engraved denim

Try This: Engraved Denim

Elena Iogha is a graphic designer at the Gravotech Group. For questions, you may contact webmaster@us.gravotech.com.

Denim is everywhere. From head to toe, you can find any garment and accessory made of this fabric – it’s even making its way into the home décor and gifts market with items like pillows and phone cases. This means a big opportunity for those in the personalization business.

But odds are, certain decoration techniques come to mind more than others when it comes to decorating denim: heat transfer vinyl, rhinestones, various printing methods, and so on. How about laser engraving? Whether you are helping a customer refresh an existing look or working on something completely new to add to your showroom, laser engraving has the ability to produce precise, complex patterns and permanent designs on denim. See the example below to get started making your own designs.

Materials Needed:

  • Denim fabric 
  • CO2 laser (Used here: Gravotech LS100)
  • Optional: You can use metal weights around the engraving area to keep your fabric flat.

Settings Used:

  • 400 dpi raster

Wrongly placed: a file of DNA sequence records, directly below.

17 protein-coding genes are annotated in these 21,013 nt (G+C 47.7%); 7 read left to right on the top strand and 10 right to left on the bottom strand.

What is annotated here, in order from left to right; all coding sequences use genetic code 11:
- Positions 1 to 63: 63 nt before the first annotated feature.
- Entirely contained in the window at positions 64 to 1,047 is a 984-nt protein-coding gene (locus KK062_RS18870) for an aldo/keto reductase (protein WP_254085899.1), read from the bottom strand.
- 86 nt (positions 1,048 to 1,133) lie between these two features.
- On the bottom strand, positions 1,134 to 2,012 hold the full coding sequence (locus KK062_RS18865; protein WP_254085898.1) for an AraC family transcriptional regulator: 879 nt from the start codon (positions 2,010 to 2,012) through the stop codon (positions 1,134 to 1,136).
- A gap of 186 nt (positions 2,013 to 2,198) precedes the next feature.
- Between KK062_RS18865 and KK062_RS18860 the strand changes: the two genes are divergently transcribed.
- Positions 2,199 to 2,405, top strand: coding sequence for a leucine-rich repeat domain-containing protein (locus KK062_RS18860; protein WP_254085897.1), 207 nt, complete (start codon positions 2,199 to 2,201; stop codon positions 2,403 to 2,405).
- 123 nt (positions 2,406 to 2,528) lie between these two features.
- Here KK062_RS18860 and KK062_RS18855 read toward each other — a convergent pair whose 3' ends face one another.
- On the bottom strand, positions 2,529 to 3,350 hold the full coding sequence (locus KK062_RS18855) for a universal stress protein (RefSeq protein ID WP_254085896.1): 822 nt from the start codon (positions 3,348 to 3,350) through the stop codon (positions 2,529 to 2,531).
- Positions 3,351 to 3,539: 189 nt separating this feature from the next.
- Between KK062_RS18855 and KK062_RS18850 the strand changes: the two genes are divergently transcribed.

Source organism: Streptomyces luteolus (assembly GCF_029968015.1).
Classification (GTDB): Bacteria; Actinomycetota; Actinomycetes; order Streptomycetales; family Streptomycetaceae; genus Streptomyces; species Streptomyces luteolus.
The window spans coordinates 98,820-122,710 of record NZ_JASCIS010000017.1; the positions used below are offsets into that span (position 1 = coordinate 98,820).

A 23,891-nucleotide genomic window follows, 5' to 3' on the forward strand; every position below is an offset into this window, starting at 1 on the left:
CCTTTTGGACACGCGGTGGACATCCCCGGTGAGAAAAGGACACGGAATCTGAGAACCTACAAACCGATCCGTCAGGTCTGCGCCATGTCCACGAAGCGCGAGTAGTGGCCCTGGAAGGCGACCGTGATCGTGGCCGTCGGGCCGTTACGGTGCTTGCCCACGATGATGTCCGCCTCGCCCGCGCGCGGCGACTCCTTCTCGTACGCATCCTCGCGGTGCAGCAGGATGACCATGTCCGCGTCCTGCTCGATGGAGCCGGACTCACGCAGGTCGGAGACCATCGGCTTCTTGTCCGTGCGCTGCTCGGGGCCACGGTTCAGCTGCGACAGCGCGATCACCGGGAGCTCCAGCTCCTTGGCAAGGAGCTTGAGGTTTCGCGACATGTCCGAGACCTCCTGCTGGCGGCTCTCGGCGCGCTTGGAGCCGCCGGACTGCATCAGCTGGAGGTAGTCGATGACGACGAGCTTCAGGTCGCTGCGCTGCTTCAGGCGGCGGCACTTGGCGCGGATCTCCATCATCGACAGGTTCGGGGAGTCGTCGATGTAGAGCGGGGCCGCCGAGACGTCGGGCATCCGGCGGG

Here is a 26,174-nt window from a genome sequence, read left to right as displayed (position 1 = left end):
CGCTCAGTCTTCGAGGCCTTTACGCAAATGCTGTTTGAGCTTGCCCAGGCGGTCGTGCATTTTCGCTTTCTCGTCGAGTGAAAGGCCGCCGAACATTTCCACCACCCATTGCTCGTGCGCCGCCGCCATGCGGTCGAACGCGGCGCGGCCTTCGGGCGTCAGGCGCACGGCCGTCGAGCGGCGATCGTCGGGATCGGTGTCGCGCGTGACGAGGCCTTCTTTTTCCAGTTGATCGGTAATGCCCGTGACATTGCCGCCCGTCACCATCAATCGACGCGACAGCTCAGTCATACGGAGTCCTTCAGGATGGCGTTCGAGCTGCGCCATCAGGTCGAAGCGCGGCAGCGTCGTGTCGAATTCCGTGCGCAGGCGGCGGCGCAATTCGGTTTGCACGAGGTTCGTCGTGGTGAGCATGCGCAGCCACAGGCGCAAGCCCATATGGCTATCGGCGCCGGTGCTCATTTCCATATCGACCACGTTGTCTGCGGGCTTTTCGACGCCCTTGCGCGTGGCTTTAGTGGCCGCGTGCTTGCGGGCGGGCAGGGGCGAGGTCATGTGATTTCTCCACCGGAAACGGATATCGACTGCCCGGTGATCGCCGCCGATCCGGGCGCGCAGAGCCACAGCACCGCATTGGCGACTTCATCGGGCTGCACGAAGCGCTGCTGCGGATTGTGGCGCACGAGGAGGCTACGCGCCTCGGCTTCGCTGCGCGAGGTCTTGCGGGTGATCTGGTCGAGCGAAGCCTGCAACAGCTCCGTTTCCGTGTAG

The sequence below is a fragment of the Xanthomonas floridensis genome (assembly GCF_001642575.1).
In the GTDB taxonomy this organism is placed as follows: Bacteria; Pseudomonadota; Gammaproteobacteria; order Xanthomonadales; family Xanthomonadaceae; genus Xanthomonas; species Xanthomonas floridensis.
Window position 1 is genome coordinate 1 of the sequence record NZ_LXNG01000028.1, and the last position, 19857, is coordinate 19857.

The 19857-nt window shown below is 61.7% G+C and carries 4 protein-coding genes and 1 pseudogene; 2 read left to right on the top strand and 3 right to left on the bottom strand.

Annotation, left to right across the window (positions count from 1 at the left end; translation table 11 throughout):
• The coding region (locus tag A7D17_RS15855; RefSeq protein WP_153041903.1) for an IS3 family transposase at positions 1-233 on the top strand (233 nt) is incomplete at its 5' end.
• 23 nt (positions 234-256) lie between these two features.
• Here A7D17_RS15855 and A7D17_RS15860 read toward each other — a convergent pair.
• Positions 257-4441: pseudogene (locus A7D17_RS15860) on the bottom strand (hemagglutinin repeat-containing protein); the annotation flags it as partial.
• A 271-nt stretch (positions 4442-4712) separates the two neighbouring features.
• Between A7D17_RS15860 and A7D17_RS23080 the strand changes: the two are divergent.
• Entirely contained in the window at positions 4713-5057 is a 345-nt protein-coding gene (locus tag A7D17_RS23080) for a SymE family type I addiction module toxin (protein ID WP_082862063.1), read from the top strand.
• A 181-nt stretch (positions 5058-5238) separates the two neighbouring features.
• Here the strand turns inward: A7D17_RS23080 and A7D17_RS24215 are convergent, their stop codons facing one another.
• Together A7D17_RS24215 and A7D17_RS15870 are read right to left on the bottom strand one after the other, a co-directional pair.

• Speed: 90% 
  • Power: 25% (Recommended:.25 X 35W)

Note: Settings may vary depending on your machine and its wattage.

Step One: Design

If you are experienced in CorelDRAW or another graphics software, you can choose to make your own design. If you're interested in learning how to design mandalas like this one, refer to the video tutorial here.

For the sake of time and experimenting with the application, I recommend using a pre-made template. The design used in this example was purchased from www.vectorstock.com. All you have to do is pick your favorite design, dowload, and open the file in your design software.

When purchasing, be aware of what kind of license it comes with. If you plan to reproduce it for customers, then make sure that the license allows that (i.e. commercial licenses). If you're just using it for fun or for marketing materials (i.e. no "re-sell" of designs to customers) those are usually standard licenses, which are cheaper than commercial. Ultimately, you always want to check permissions before using an image that is not your own creation. There are tons of stock imagery sites out there and their licenses can vary.

Step Two: Prepare denim for engraving

We opted to put metal weights around the engraving area to make sure the fabric remained as flat as possible. Though this is not mandatory, with thicker, flexible materials like denim, it helps the overall precision of the engraving to get the fabric taut. Typically, some heavy washers or hardware does the trick and keeps it in place, but depending on your particular denim, some creativity may be required. 

Step Two: Engrave

Send your design to the laser and start engraving.

Just a few minutes later, you will have a great-looking, high-contrast mark on denim that makes a regular shirt into a one-of-a-kind creation.

denimImage courtesy Gravotech

—Elena Iogha, Gravotech